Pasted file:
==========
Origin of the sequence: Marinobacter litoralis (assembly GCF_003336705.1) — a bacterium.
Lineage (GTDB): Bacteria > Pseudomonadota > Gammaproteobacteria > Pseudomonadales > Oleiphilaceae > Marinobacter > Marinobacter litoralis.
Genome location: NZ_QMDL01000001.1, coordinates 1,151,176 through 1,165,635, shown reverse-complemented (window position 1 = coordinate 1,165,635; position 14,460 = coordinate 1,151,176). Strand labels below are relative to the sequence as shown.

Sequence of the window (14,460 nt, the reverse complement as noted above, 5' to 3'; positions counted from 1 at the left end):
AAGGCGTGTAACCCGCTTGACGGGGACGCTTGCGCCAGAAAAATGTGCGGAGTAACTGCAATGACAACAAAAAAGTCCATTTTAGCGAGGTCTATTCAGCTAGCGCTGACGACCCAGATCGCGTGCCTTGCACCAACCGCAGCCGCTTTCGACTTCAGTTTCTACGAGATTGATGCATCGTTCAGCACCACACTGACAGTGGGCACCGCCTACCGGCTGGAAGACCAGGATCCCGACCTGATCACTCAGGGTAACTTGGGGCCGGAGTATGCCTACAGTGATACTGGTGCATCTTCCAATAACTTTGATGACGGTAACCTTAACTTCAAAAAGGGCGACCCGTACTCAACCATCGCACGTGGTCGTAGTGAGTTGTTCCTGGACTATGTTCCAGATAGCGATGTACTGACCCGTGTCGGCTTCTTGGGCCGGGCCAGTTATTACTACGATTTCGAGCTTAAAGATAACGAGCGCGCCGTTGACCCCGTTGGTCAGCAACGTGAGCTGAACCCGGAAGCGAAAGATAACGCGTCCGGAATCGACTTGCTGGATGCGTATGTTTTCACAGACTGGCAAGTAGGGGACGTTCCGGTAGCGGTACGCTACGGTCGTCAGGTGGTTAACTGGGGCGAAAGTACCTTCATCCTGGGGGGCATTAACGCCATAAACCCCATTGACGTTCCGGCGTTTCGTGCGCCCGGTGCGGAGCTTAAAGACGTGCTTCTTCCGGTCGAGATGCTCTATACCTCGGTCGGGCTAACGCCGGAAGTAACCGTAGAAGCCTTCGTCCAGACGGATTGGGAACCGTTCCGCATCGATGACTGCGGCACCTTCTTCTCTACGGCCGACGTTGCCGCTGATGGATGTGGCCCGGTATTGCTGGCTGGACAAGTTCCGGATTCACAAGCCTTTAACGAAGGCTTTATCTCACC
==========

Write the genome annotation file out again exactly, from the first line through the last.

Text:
Origin of the sequence: Marinobacter litoralis (assembly GCF_003336705.1) — a bacterium.
Lineage (GTDB): Bacteria > Pseudomonadota > Gammaproteobacteria > Pseudomonadales > Oleiphilaceae > Marinobacter > Marinobacter litoralis.
Genome location: NZ_QMDL01000001.1, coordinates 1,151,176 through 1,165,635, shown reverse-complemented (window position 1 = coordinate 1,165,635; position 14,460 = coordinate 1,151,176). Strand labels below are relative to the sequence as shown.

Sequence of the window (14,460 nt, the reverse complement as noted above, 5' to 3'; positions counted from 1 at the left end):
AAGGCGTGTAACCCGCTTGACGGGGACGCTTGCGCCAGAAAAATGTGCGGAGTAACTGCAATGACAACAAAAAAGTCCATTTTAGCGAGGTCTATTCAGCTAGCGCTGACGACCCAGATCGCGTGCCTTGCACCAACCGCAGCCGCTTTCGACTTCAGTTTCTACGAGATTGATGCATCGTTCAGCACCACACTGACAGTGGGCACCGCCTACCGGCTGGAAGACCAGGATCCCGACCTGATCACTCAGGGTAACTTGGGGCCGGAGTATGCCTACAGTGATACTGGTGCATCTTCCAATAACTTTGATGACGGTAACCTTAACTTCAAAAAGGGCGACCCGTACTCAACCATCGCACGTGGTCGTAGTGAGTTGTTCCTGGACTATGTTCCAGATAGCGATGTACTGACCCGTGTCGGCTTCTTGGGCCGGGCCAGTTATTACTACGATTTCGAGCTTAAAGATAACGAGCGCGCCGTTGACCCCGTTGGTCAGCAACGTGAGCTGAACCCGGAAGCGAAAGATAACGCGTCCGGAATCGACTTGCTGGATGCGTATGTTTTCACAGACTGGCAAGTAGGGGACGTTCCGGTAGCGGTACGCTACGGTCGTCAGGTGGTTAACTGGGGCGAAAGTACCTTCATCCTGGGGGGCATTAACGCCATAAACCCCATTGACGTTCCGGCGTTTCGTGCGCCCGGTGCGGAGCTTAAAGACGTGCTTCTTCCGGTCGAGATGCTCTATACCTCGGTCGGGCTAACGCCGGAAGTAACCGTAGAAGCCTTCGTCCAGACGGATTGGGAACCGTTCCGCATCGATGACTGCGGCACCTTCTTCTCTACGGCCGACGTTGCCGCTGATGGATGTGGCCCGGTATTGCTGGCTGGACAAGTTCCGGATTCACAAGCCTTTAACGAAGGCTTTATCTCACC